VIDEO: Senior Hannah Moran wins Poetry Out Loud finals

Eight semi-finalists recited poetry in final round of Poetry Out Loud

Cassidy Wang, A&E Editor

Poetry Out Loud is a national poetry recitation competition with over 365,000 participants at the classroom level who move through levels culminating in a national champion who wins a $20,000 scholarship.

Reciters are scored in physical presence, voice and articulation, dramatic appropriateness, evidence of understanding, overall performance, and accuracy.


As the first year without a difficulty score, English teacher and Poetry Out Loud coordinator Seth Czarnecki believes performers recited certain poems not because they are the most complex but students thought they could render the poem the best.

“Because of that, I thought the nuance and subtlety was much more present than I had ever seen in previous years,” Czarnecki said.

Senior Hannah Moran won the Poetry Out Loud finals and recited alongside eight semi-finalists on February 1 in the auditorium.


For Czarnecki, moments that stood out as the most significant and powerful included hand gestures and tone shifts in voice; he felt most impacted by Moran’s reaction to winning, who performed a “A Boat Beneath a Sunny Sky” by Lewis Carroll and “Love Song” by Dorothy Parker.

“[Performing] was very nerve-racking; I could literally feel my knees shaking at one point,” Moran said.

Moran thought that both of her poems had different meanings but similar undertones.

“What is on the surface can seem like a very innocent poem about love or a boat, but it can have a very deeper meaning,” Moran said. “And I really wanted to bring that out.”

After announcing seniors James Junker and Evangelos Baltas tied for second place, the crowd cheered vociferously when Moran was announced the champion.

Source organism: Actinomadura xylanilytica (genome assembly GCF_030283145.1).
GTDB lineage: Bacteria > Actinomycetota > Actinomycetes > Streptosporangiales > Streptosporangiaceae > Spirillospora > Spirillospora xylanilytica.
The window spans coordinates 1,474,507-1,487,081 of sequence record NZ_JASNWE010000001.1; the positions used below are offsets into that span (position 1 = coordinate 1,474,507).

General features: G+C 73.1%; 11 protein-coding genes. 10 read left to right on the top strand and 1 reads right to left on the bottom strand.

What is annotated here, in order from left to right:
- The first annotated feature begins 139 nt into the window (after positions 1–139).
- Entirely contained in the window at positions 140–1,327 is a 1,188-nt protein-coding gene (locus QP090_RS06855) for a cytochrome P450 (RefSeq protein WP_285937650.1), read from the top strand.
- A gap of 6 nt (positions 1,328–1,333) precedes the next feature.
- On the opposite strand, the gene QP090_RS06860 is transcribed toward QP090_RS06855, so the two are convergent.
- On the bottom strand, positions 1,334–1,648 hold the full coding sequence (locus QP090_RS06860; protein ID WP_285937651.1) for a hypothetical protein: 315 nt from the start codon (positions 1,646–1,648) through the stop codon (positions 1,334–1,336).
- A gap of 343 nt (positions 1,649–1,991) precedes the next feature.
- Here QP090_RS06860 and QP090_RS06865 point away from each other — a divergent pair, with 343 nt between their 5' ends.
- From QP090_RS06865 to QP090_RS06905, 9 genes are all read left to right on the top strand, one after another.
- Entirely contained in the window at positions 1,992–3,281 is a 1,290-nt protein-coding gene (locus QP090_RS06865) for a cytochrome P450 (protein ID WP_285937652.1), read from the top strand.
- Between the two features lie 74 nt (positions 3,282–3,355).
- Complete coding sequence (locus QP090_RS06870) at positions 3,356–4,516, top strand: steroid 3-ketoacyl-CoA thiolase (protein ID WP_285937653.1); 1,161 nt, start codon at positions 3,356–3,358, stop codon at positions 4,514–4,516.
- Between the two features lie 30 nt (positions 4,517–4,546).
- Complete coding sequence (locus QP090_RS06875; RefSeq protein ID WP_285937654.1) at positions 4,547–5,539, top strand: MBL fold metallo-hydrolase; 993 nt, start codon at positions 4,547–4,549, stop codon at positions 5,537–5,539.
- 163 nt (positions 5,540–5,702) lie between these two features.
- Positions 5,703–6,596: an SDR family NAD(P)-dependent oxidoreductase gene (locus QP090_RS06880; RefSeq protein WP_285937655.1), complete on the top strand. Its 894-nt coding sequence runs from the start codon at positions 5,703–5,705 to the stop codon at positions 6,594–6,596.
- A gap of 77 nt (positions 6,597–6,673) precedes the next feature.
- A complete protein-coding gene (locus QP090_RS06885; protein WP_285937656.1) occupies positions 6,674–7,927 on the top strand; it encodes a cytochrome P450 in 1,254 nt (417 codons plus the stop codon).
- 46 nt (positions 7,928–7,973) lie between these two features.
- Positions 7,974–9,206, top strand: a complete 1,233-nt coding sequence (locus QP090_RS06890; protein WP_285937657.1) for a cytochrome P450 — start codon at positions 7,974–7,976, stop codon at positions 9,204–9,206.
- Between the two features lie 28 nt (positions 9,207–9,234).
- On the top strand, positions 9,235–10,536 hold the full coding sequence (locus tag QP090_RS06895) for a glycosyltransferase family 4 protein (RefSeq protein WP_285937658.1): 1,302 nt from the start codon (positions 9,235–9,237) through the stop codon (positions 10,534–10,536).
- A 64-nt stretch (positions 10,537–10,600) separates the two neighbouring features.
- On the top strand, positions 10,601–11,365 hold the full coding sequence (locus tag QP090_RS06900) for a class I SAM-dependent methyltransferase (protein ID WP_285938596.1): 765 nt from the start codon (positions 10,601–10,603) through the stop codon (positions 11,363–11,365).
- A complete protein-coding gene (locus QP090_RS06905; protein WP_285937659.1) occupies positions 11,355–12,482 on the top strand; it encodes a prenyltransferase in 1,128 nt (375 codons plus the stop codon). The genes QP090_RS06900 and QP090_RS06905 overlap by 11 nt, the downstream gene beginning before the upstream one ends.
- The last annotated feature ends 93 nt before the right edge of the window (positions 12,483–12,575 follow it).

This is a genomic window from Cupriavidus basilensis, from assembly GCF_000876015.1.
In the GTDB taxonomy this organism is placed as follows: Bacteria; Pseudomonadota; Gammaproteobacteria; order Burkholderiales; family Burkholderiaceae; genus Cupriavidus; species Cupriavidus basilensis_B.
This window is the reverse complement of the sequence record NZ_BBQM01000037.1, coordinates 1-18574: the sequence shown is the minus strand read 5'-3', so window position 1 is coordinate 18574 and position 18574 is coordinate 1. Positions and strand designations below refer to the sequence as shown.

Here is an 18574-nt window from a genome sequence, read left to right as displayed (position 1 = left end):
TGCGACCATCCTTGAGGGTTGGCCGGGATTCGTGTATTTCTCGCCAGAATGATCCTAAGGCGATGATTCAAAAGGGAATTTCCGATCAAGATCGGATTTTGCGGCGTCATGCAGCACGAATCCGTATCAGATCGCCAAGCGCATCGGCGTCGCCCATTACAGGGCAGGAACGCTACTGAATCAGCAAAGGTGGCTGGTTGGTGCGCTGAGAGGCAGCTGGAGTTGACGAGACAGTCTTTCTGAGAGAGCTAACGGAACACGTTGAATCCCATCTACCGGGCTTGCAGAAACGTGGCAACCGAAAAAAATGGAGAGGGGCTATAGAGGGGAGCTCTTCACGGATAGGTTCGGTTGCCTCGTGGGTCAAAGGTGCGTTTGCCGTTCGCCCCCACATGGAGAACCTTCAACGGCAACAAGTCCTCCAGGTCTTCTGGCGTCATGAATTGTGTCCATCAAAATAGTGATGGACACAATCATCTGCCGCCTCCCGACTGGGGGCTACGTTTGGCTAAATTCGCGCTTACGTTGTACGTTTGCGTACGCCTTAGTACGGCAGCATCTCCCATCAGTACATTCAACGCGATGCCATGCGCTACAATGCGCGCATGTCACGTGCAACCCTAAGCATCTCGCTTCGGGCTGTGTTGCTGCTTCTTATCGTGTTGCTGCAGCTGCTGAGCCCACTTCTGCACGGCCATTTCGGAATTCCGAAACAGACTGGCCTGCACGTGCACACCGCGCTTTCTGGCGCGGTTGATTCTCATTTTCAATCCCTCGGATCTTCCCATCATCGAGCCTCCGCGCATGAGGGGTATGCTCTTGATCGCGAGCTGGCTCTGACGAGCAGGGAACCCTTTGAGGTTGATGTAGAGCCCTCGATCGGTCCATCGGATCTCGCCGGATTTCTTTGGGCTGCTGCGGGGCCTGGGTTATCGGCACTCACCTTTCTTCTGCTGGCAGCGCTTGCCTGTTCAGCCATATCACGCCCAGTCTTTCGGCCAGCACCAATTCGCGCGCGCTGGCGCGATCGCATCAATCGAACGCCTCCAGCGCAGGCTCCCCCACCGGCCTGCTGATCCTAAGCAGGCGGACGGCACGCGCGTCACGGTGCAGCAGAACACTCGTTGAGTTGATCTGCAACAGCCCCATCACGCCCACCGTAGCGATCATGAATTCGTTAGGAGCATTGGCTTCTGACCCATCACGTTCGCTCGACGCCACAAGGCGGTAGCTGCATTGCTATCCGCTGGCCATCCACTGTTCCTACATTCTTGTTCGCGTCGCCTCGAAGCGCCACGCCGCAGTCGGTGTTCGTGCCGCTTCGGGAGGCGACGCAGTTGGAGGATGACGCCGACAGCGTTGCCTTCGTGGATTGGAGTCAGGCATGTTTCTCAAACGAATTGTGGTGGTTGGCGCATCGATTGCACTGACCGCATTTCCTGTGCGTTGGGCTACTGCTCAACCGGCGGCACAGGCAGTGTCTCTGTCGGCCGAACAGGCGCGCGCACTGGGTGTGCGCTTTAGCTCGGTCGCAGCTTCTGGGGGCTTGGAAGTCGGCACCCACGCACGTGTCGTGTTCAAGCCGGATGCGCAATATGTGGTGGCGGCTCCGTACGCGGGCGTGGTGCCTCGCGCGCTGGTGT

“I thought the crowd’s reaction when announcing Hannah as winner was indicative of the quality of her performance,” Czarnecki said.

For Moran, the best part of Poetry Out Loud was being able to hear every other performer’s recitation.

“I just remember watching everyone thinking, ‘How many talented people are there in this school?’” Moran said.

In addition to Moran, Junker, and Baltas, semi-finalists included freshman Julia Guay, sophomores Taylor Murphy, Kara Hadden, and Anthony Francalancia, and senior Sarah Milnamow.

According to Czarnecki, judges split the performers’ scores into elemental pieces and then rated the overall performance.

“[The judges] look for a variety of things,” Czarnecki said. “So they’re given the poems prior to the competition and they get to read them over and get a sense for what the poems are about. As they’re observing the performers, they look at articulation, dramatic appropriateness, making sure the performance matches the poem, and physical presence.”

Judges included assistant principal Paul DiDomenico, drama teacher Maura Morrison, public speaking teacher Katie Salt, Latin teacher Shawn Staines, and English teachers Jen Zuba and Emily Philbin.

Czarnecki believes the best recitations are not necessarily the most passionate but ones that hit the subtlety of each poem.

“I thought overwhelmingly the performers did that well- to get the little nuances of the language, tonal shifts,” Czarnecki said.

Moran will move on to compete in the Massachusetts regional contest on March 5.